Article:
An increasing number of animal studies have demonstrated that a specific kind of stem cell, known as bone marrow stromal cells (BMSCs), are a promising treatment for pain stemming from nerve injury and inflammation. A study published July 13 in the Journal of Clinical Investigation reported that a single injection of these cells into the spinal canal of mice can quickly relieve two different kinds of pain. The treatment effect lasts for several weeks and seems to occur without side effects. The study also explores the details of how BMSCs exert their pain-relieving effect.
“It’s very nice to see that BMSCs can reduce pain without side effects,” said Ke Ren, University of Maryland, Baltimore, US, who was not involved in the work. “These cells can really produce very long-lasting relief,” he added.
In the study, researchers led by Ru-Rong Ji and Gang Chen from Duke University in Durham, North Carolina, US, injured the sciatic nerve of mice, causing the animals to have a painful increase in sensitivity to both mechanical pressure and heat. However, just one day after the injection of BMSCs, the animals’ sensitivity levels were reduced, an effect that lasted more than five weeks. In addition, not only did the BMSCs lower pain levels, they also prevented some types of damage seen in nerve cells following nerve injury.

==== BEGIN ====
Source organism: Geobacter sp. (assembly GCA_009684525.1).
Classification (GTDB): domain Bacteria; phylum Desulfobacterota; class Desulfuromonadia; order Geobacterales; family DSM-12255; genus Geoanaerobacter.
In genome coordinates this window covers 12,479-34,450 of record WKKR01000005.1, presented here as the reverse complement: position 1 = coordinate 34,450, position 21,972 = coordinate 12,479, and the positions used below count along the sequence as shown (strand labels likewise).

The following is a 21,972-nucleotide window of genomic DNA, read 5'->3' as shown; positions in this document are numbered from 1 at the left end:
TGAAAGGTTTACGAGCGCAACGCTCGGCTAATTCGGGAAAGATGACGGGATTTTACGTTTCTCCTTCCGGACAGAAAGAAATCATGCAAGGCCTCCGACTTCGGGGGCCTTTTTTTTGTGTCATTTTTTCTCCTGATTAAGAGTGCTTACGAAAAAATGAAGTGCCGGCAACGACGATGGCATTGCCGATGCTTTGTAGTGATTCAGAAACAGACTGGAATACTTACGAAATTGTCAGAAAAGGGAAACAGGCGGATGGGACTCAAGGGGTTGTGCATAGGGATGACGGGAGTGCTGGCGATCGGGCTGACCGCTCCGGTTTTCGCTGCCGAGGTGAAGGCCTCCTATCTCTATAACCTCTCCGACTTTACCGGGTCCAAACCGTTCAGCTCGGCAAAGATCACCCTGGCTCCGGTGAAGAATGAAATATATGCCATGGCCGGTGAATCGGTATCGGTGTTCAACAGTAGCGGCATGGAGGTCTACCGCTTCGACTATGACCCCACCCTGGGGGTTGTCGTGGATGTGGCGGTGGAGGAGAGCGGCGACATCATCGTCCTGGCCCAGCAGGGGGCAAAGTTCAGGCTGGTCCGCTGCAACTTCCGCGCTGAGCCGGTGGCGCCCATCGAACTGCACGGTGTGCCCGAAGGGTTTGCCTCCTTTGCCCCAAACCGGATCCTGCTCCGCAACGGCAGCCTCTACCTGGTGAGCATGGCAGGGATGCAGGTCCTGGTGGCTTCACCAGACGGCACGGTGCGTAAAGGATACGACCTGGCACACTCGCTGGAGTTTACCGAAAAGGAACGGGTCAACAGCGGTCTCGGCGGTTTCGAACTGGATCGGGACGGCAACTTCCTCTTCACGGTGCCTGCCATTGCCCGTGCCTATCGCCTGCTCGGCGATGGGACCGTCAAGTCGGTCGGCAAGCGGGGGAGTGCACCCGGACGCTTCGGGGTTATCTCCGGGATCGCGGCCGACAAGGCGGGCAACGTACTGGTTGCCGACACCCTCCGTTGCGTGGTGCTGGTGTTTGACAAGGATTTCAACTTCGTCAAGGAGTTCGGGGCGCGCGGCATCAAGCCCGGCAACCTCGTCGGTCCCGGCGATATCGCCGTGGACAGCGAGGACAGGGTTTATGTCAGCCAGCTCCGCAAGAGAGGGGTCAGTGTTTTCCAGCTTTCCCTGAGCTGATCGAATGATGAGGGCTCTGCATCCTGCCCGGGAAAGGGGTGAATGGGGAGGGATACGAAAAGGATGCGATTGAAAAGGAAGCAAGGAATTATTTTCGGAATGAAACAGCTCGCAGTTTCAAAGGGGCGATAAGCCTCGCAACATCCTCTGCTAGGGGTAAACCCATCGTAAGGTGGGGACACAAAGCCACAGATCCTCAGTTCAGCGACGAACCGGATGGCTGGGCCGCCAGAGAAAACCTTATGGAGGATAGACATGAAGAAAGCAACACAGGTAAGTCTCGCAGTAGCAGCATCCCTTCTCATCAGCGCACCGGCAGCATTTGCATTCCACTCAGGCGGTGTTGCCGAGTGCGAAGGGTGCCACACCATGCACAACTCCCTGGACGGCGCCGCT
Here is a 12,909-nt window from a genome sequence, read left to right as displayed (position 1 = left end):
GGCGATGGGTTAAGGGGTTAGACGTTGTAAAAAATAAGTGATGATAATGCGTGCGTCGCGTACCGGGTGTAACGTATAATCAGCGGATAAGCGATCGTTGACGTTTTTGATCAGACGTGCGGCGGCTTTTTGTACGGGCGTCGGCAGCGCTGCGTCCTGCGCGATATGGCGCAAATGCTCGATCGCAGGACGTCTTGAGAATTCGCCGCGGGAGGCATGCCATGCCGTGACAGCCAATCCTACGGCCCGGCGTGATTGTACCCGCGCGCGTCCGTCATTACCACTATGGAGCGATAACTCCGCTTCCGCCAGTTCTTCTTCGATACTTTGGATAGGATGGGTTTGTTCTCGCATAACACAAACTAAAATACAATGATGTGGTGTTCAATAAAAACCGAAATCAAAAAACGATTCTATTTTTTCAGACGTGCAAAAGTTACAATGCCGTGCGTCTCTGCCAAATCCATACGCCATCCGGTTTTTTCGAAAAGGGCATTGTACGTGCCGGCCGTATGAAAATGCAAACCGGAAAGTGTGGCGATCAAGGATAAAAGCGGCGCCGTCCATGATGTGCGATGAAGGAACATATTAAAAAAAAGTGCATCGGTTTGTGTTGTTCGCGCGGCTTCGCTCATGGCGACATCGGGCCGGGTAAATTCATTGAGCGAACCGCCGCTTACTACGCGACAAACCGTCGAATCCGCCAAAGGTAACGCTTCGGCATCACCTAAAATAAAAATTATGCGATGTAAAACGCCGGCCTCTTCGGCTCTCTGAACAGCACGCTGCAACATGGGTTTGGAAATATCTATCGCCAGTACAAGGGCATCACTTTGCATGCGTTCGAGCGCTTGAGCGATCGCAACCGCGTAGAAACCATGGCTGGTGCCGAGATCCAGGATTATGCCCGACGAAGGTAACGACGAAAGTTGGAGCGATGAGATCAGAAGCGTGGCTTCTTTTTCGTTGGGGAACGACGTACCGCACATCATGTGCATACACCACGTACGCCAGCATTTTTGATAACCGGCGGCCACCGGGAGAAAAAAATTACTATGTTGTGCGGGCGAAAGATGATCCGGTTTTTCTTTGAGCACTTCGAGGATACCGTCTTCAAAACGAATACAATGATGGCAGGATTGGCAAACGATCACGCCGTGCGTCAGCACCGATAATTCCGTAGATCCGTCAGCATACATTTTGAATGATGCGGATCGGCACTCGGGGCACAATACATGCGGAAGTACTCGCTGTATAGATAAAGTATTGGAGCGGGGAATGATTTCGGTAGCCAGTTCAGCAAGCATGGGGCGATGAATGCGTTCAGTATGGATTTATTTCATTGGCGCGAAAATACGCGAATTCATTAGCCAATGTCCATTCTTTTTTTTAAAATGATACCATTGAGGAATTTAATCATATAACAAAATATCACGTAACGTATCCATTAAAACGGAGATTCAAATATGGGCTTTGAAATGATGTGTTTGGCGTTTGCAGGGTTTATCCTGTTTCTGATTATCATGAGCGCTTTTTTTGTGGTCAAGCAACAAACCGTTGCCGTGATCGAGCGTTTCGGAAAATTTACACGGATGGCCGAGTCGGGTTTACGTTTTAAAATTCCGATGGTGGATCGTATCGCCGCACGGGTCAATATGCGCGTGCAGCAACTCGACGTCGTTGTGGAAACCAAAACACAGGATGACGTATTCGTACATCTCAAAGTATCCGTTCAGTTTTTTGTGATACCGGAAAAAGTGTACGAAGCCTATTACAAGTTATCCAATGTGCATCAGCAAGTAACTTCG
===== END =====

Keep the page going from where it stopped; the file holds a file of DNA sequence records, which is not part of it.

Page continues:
The researchers then showed that these effects were the result of the release of a growth factor called transforming growth factor beta 1 (TGF-β1) from BMSCs. “These stem cells act like little drug factories, producing TGF-β1,” explained Ji.
In subsequent experiments, the researchers also identified the “homing signal” released by injured neurons that attracts the BMSCs, and observed that the injected cells stick around at the site of injury for two months. By 2.5 months, the number of BMSCs was dramatically reduced, leading the researchers to conclude that the risk of tumor formation – a common concern with the use of stem cells in medicine – was unlikely.
Overall, the results demonstrate a major advantage of the BMSCs: they act very precisely, not only at the right place (the site of injury) and the right time (once the homing signal has been produced), but also for the right duration (a few months), said Ji.
It seems that BMSCs could also be used to treat pain in humans. A clinical trial that looked at the impact of the cells also showed a positive effect: patients with disc-related back pain had reduced pain and disability for two years following a single injection of BMSCs. “The treatment of pain with BMSCs [in humans] is very feasible,” said Ren. —Allison Marin
To read about the research in more detail, see the related Pain Research Forum news story here.
Allison Marin, PhD, is a neuroscientist-turned-science writer who resides in Pittsburgh, Pennsylvania, US.